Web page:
The Serbian government has secured a $1bn loan from the Abu Dhabi Fund for Development (ADFD) to support its budget, state news agency Tanjug reported on October 14.
In 2015, Serbia managed to reduce its budget gap to 3.7% of GDP from 6.6% in 2014, and the country maintained the positive trend in 2016. Serbia’s consolidated budget produced a surplus of RSD8.53bn (€69.29mn) in the first eight months of 2016, swinging from a RSD39.1bn deficit recorded in same period last year, data from the finance ministry showed on September 29.
The loan agreement with the ADFD was signed on October 4 by First Deputy Prime Minister and Foreign Minister Ivica Dacic. The loan will have an interest rate of 2.25% per year and 10-year maturity period, including a grace period of five years, and the repayment period of five years.
However, in order to start withdrawing money, the government needs approval from the parliament. It has urgently submitted a draft law on ratification of the loan agreement, which will be on the agenda of the session scheduled for October 25, according to Tanjug.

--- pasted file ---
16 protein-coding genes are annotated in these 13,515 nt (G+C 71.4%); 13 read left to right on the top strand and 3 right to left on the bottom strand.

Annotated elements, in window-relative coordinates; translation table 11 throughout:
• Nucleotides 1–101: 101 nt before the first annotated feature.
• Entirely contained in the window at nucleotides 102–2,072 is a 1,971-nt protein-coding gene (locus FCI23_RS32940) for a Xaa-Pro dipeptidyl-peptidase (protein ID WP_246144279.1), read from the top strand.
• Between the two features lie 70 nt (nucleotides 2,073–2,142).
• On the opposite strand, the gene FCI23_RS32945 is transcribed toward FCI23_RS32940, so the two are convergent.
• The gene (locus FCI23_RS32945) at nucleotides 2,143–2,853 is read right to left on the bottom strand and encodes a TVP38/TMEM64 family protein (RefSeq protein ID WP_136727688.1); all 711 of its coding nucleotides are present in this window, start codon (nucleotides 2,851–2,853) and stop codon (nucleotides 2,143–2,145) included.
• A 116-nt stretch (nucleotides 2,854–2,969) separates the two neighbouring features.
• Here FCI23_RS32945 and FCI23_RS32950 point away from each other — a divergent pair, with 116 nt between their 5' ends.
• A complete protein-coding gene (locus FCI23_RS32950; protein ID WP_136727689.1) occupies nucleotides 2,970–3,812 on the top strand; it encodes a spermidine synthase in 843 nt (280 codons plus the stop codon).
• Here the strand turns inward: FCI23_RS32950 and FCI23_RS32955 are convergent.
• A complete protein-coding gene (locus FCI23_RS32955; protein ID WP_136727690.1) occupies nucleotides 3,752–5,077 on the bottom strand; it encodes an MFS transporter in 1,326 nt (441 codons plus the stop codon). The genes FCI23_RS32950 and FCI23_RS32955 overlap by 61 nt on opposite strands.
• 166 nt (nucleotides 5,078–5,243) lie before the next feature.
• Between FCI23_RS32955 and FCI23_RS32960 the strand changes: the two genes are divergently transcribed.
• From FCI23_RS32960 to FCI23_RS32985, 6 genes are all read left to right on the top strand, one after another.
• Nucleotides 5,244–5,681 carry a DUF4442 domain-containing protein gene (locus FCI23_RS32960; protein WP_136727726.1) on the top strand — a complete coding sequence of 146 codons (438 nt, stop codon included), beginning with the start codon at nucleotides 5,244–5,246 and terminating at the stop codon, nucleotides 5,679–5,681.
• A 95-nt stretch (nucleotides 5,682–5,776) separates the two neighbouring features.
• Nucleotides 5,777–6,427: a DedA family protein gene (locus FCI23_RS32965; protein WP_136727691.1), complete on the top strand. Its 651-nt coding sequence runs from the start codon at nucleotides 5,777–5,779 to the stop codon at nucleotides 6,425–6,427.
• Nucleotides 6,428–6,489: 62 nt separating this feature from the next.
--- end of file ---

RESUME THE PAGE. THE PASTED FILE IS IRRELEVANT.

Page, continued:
The agreement stipulates that Serbia will repay the loan in five installments of up to approximately $200mn, at intervals of at least six months, Tanjug reported.
In 2015, Serbia’s consolidated budget gap stood at RSD148.6bn and remained below the ceiling envisaged under the precautionary €1.2bn three-year Stand-By Arrangement (SBA) approved by the International Monetary Fund (IMF) in February 2015. The country’s deficit was expected to reach RSD232.1bn, but the IMF decreased the target to RSD162.1bn in November 2015, after the third review of the SBA.
If the current trend continues, the country might again manage to bring the deficit for the whole year below the target envisaged in the budget bill passed by the Serbian parliament on December 12. According to the bill, Serbia plans a budget gap of RSD121.8bn for 2016.
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